The last of the crops are coming in now. What crops remain in the field are a catalog of our shortcomings: potatoes with pest damage, radicchio plants that did not have time to "head up." These leeks have just barely kept their heads above the weeds, but they are delicious.
The last of the celery is also standing tall to say the least. Both of these crops were among the first to get seeded in the spring. Congratulations to them for staying healthy and vibrant.
But before we talk about spring, we will have some time to rest. Fall is my favorite season. There is good eating, Nature is shifting through truly beautiful phases, and our work allows for more introverted focus. This week, part of that work (though it is not our hands-- thanks to Robbie and Jon) is the ell of the barn.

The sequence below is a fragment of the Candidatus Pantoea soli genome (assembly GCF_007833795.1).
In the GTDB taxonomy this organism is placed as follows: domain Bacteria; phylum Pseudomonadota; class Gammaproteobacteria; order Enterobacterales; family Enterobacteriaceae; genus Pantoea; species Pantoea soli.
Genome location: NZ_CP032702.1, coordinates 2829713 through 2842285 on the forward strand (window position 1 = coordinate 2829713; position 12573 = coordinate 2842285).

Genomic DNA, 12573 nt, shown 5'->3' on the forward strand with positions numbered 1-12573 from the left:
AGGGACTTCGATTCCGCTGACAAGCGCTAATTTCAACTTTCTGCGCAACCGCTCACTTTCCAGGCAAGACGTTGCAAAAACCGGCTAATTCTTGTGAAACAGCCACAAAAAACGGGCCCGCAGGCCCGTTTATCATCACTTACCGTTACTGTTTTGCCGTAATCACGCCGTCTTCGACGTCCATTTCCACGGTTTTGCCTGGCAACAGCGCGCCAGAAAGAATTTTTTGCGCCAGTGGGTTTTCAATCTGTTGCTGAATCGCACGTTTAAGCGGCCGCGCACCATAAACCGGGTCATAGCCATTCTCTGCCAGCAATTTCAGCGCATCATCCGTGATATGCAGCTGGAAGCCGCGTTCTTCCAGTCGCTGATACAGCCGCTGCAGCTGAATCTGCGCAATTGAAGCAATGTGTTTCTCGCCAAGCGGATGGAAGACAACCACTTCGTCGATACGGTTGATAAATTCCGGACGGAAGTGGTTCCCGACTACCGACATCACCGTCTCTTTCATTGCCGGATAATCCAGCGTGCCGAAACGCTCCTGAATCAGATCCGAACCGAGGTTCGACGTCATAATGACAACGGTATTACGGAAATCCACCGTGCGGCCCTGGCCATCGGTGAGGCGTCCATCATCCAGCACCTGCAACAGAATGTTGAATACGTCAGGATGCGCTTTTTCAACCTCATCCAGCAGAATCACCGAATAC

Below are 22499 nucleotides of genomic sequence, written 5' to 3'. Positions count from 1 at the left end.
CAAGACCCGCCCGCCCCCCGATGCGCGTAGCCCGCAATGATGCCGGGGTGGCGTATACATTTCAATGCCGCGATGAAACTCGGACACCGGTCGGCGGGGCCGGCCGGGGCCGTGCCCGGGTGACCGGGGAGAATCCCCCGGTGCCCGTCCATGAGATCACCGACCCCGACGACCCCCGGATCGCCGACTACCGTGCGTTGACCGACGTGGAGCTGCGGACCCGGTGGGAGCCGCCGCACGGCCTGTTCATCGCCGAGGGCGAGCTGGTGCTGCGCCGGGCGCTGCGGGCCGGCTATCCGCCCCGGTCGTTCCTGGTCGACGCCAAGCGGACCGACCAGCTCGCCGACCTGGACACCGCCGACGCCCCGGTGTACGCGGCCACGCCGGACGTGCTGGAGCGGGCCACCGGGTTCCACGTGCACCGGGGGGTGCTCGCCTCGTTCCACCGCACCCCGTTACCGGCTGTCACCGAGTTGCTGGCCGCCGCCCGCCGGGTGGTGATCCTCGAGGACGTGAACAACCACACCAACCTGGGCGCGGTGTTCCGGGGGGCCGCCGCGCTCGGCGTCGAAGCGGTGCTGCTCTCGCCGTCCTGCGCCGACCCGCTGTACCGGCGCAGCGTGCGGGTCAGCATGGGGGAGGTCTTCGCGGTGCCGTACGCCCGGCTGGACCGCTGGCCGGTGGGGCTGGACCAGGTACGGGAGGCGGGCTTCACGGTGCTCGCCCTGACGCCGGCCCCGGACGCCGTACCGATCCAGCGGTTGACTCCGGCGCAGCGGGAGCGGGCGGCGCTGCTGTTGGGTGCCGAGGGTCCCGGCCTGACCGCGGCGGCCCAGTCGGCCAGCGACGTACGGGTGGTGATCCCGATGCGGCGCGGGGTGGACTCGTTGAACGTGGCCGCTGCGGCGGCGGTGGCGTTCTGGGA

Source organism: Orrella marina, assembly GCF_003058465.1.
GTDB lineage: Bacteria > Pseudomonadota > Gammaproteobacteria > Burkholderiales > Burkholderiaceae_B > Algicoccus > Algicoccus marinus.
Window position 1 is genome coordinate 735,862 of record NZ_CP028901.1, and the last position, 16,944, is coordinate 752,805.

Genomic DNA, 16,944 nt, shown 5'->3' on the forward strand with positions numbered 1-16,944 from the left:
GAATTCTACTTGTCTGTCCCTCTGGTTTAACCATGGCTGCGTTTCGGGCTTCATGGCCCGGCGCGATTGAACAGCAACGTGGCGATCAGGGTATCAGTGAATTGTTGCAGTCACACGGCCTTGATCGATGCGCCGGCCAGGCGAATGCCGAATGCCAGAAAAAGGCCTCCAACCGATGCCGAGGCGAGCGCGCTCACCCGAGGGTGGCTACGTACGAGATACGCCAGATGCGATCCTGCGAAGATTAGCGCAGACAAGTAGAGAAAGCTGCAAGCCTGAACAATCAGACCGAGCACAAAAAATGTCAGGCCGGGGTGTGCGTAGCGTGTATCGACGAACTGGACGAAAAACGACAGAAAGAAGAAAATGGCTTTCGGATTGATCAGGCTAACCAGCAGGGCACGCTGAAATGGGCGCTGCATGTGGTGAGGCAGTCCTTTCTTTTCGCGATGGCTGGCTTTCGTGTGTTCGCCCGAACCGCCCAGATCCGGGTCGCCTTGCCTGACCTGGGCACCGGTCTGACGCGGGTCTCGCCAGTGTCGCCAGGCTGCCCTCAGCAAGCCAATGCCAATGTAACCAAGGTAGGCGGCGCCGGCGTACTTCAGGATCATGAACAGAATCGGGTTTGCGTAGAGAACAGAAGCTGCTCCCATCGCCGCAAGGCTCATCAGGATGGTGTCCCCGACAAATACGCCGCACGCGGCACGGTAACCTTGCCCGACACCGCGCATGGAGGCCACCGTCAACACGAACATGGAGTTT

Check out their work if you get a chance. Barns only get undressed and resided once every fifty years or so... as I say that I have to acknowledge that Jon, Robbie, and others have torn down and built up some part of one building every year over the last 8! We are all looking forward to a few decades without having to catch up with what the Scarborough Land Trust calls "deferred maintenance."
The LAST Harvest:
Lettuce --little heads